We are EXHAUSTED today! (In the best way, of course!)  The kids rose early - around 5:30 this morning - so they are fading now as they watch the 1978 Superman movie. We wore them out with a hike to a nearby beach after breakfast. 


We enjoyed our packed lunches of sandwiches, fruit, and chips next to the lapping water of the lake... after hunting for a spot that didn't reek of dead fish! We found our perfect, secluded spot past grassy hills and through barbed wire fences.


The most epic splash war ever erupted! I can't believe they had the energy to walk home after their long and intense battle.


Back at the house, we played an old fashioned drinking game with water! We are trying our best to stay hydrated. Taylor and I both braved the cold lake and the high jump with the group for an afternoon swim.  


Maizy the dog took a little dip and ride with the kids, too!


After post-lake showers, we met in the boat house about our mural. Greer, Soleil, and Hanna led the meeting while John filmed for his and Alex's documentary about our process. Everyone is assigned to a team for our mural.  


The sketch team began drawing the details of what we will paint tomorrow while the crew team hauled heavy bins of paint and paint brushes off the bus.  


It was serious business!!  


We celebrated our amazing sketch with board games and a few rounds of sharks and minnows after, followed by a lazy, sleepy book club. 


Dessert and a whole group game of Apples to Apples rounded out our day. Here's to hoping we sleep in tomorrow!! We have a big day of painting ahead of us. 


Clearlake Travel Journal Part 1

I present to you Clearlake NOMAD Adventure Episode 1! A big thanks to Michele, Taylor, Martha, and Jeremiah for the photos. 

Taylor and I were up and crawling under the bus around 7am, attaching eyelet bolts to the floor of bus chassie for the sake of securing the food, luggage, and materials. I definitely feel like a badass when I'm under that grimy thing, but it sounds way cooler than it is.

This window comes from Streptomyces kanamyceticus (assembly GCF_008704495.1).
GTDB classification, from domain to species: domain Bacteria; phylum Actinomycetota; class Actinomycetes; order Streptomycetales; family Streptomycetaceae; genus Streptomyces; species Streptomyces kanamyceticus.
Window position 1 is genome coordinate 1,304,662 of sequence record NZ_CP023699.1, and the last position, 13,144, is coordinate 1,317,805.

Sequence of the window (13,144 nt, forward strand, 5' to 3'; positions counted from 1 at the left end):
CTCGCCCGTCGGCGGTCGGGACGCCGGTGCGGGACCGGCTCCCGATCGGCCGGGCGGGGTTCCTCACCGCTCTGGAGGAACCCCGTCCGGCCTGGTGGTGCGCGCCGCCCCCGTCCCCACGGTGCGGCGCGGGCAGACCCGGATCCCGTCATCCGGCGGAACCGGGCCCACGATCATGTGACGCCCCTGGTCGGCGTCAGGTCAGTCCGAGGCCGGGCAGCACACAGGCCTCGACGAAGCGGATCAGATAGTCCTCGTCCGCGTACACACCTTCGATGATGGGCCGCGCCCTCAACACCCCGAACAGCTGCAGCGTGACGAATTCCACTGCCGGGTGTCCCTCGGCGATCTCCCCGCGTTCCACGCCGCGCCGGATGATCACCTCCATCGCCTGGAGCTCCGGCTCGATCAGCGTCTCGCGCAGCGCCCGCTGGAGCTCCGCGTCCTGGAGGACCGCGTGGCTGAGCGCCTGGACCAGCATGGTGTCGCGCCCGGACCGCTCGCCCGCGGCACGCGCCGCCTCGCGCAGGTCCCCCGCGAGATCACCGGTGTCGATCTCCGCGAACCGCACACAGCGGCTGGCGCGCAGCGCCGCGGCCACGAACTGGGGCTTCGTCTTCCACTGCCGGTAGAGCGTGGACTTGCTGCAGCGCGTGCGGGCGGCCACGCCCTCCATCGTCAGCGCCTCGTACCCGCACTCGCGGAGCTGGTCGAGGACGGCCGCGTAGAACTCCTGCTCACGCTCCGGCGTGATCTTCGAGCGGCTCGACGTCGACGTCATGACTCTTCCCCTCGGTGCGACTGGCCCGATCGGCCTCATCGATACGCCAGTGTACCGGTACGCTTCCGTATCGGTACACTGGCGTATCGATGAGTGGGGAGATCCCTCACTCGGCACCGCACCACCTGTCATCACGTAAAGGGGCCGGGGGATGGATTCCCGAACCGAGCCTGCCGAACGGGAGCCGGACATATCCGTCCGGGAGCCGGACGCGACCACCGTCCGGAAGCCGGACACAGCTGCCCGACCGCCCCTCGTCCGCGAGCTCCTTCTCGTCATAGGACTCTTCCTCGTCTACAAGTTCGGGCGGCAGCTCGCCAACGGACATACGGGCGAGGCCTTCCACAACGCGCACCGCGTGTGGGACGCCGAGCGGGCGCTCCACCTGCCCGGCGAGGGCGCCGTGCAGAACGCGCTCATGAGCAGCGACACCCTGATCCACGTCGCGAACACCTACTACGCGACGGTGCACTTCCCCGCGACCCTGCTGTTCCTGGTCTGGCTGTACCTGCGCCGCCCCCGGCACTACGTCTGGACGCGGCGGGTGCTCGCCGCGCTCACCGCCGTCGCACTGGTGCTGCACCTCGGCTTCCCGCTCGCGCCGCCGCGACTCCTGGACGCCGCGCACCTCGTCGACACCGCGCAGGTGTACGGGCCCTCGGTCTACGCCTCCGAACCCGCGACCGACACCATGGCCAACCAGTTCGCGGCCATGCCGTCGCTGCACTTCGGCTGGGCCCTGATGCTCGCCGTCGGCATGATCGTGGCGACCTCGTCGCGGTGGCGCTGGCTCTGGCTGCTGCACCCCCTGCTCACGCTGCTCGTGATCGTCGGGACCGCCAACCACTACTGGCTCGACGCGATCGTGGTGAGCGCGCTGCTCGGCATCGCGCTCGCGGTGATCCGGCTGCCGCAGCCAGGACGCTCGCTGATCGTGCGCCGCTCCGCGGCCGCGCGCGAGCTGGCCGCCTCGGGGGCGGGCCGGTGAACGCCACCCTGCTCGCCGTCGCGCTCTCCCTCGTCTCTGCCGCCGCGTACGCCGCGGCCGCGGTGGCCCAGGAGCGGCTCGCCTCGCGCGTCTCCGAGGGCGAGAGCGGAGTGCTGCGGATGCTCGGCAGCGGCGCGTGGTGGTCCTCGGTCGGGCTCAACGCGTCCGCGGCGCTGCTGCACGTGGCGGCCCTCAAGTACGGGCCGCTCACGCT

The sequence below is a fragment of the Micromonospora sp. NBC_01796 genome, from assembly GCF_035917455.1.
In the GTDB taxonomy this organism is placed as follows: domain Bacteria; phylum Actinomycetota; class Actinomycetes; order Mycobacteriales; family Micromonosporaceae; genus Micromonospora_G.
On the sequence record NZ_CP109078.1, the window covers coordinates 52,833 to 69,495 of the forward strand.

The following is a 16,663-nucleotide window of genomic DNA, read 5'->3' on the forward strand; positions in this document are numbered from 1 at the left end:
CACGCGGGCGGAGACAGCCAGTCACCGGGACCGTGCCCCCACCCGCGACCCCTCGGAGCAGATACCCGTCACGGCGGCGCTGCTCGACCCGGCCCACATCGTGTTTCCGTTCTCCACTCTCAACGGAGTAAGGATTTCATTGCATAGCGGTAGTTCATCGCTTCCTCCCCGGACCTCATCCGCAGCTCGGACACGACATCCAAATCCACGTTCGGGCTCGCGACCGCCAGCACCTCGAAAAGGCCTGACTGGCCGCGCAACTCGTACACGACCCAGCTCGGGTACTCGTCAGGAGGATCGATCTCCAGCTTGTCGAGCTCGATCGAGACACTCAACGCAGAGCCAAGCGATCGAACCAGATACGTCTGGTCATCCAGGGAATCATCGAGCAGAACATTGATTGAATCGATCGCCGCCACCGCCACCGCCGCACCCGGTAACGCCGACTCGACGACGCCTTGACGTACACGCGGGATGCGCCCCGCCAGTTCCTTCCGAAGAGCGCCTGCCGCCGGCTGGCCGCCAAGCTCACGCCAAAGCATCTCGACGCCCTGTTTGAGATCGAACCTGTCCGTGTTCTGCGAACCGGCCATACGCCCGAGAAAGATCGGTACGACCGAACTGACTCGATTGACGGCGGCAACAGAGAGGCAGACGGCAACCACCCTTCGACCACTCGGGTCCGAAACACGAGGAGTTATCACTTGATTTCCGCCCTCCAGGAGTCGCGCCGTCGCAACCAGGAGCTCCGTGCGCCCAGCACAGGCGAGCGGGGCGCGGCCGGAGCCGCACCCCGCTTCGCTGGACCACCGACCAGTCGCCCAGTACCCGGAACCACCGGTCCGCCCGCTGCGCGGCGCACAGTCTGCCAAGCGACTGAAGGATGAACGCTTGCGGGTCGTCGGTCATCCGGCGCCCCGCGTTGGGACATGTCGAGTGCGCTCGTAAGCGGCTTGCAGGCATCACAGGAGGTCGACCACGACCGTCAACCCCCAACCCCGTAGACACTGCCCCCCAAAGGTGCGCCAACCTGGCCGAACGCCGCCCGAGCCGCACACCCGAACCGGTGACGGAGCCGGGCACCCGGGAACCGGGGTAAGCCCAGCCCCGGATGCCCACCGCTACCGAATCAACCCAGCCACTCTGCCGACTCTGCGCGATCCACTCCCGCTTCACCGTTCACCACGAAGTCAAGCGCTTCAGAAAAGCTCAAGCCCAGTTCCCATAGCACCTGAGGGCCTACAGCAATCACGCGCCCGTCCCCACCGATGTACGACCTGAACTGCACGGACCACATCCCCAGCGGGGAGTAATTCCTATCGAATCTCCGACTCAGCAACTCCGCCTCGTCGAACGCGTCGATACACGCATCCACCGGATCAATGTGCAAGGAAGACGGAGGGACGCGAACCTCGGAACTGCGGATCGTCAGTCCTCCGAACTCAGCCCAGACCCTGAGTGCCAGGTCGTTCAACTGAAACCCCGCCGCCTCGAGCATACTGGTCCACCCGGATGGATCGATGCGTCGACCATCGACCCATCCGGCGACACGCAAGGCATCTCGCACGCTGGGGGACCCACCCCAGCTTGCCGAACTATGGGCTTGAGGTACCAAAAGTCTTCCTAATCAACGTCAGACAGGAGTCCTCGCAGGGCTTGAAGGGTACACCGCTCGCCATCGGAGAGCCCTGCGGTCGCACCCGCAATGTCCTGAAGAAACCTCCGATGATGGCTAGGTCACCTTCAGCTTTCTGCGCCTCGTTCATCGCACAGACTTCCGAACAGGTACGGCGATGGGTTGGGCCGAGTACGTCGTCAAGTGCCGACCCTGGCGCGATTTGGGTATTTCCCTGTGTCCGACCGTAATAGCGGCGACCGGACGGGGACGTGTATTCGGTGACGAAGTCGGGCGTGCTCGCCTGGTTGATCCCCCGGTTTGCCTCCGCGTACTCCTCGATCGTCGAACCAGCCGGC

We loaded the crew leaving from SF at the Depot and took a few obligatory photos. I was beside myself excited to see the kids climb the stairs of our very own bus on our very first adventure!! I heard myself say something cheesy like "This is the first day of my dream coming true..." bhaha... priceless. 

The drive was long, but mostly insanely fun. We took turns adding songs to our playlist, stopped for In-N-Out, and fist pumped to The Imperial March. 

At the lake house, we joined with the early arrivals and had a quick introduction meeting. It's hard to believe that some of the kids in different cohorts don't know each other yet! We shared what we are most looking forward to for the week or what we hope to get out of the trip. Most everyone said swimming, fun, eating and mural painting. We marveled at the natural beauty of this property! It's truly stunning. 

Since we were all so eager to hop in the lake, we got right to it! We paddled and jumped and swam. We were careful to look out for one another and not push anyone out of their comfort zones. 

We had a quick meeting to discuss house rules, chores for the week, our schedule, sleeping arrangements and bedtime before tonight's cooking team started making tacos. Don't worry - the chefs for the night were sure to clean up in the bath before handling the food.